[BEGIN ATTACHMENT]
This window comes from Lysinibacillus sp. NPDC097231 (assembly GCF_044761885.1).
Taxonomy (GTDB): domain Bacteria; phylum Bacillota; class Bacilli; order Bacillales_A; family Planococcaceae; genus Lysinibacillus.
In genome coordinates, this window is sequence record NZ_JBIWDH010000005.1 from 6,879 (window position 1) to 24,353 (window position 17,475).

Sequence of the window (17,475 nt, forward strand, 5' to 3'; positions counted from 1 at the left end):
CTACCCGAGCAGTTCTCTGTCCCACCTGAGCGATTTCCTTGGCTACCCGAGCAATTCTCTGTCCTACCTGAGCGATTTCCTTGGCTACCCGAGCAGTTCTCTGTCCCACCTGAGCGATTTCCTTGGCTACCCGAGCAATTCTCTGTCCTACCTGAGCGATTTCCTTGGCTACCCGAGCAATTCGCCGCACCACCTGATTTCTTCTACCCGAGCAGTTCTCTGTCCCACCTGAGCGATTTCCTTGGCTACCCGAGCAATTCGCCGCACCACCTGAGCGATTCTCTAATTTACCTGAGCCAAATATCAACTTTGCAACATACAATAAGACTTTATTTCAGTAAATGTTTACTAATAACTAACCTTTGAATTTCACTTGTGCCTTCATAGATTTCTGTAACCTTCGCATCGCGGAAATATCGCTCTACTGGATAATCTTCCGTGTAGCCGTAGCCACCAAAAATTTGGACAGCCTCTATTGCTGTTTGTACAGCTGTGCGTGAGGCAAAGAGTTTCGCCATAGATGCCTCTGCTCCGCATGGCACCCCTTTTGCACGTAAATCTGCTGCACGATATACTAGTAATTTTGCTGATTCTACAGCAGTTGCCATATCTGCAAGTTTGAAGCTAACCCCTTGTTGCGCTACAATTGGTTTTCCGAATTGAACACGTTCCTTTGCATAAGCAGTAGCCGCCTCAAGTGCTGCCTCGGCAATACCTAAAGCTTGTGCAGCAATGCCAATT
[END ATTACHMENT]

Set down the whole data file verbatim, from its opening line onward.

This window comes from Lysinibacillus sp. NPDC097231 (assembly GCF_044761885.1).
Taxonomy (GTDB): domain Bacteria; phylum Bacillota; class Bacilli; order Bacillales_A; family Planococcaceae; genus Lysinibacillus.
In genome coordinates, this window is sequence record NZ_JBIWDH010000005.1 from 6,879 (window position 1) to 24,353 (window position 17,475).

Sequence of the window (17,475 nt, forward strand, 5' to 3'; positions counted from 1 at the left end):
CTACCCGAGCAGTTCTCTGTCCCACCTGAGCGATTTCCTTGGCTACCCGAGCAATTCTCTGTCCTACCTGAGCGATTTCCTTGGCTACCCGAGCAGTTCTCTGTCCCACCTGAGCGATTTCCTTGGCTACCCGAGCAATTCTCTGTCCTACCTGAGCGATTTCCTTGGCTACCCGAGCAATTCGCCGCACCACCTGATTTCTTCTACCCGAGCAGTTCTCTGTCCCACCTGAGCGATTTCCTTGGCTACCCGAGCAATTCGCCGCACCACCTGAGCGATTCTCTAATTTACCTGAGCCAAATATCAACTTTGCAACATACAATAAGACTTTATTTCAGTAAATGTTTACTAATAACTAACCTTTGAATTTCACTTGTGCCTTCATAGATTTCTGTAACCTTCGCATCGCGGAAATATCGCTCTACTGGATAATCTTCCGTGTAGCCGTAGCCACCAAAAATTTGGACAGCCTCTATTGCTGTTTGTACAGCTGTGCGTGAGGCAAAGAGTTTCGCCATAGATGCCTCTGCTCCGCATGGCACCCCTTTTGCACGTAAATCTGCTGCACGATATACTAGTAATTTTGCTGATTCTACAGCAGTTGCCATATCTGCAAGTTTGAAGCTAACCCCTTGTTGCGCTACAATTGGTTTTCCGAATTGAACACGTTCCTTTGCATAAGCAGTAGCCGCCTCAAGTGCTGCCTCGGCAATACCTAAAGCTTGTGCAGCAATGCCAATT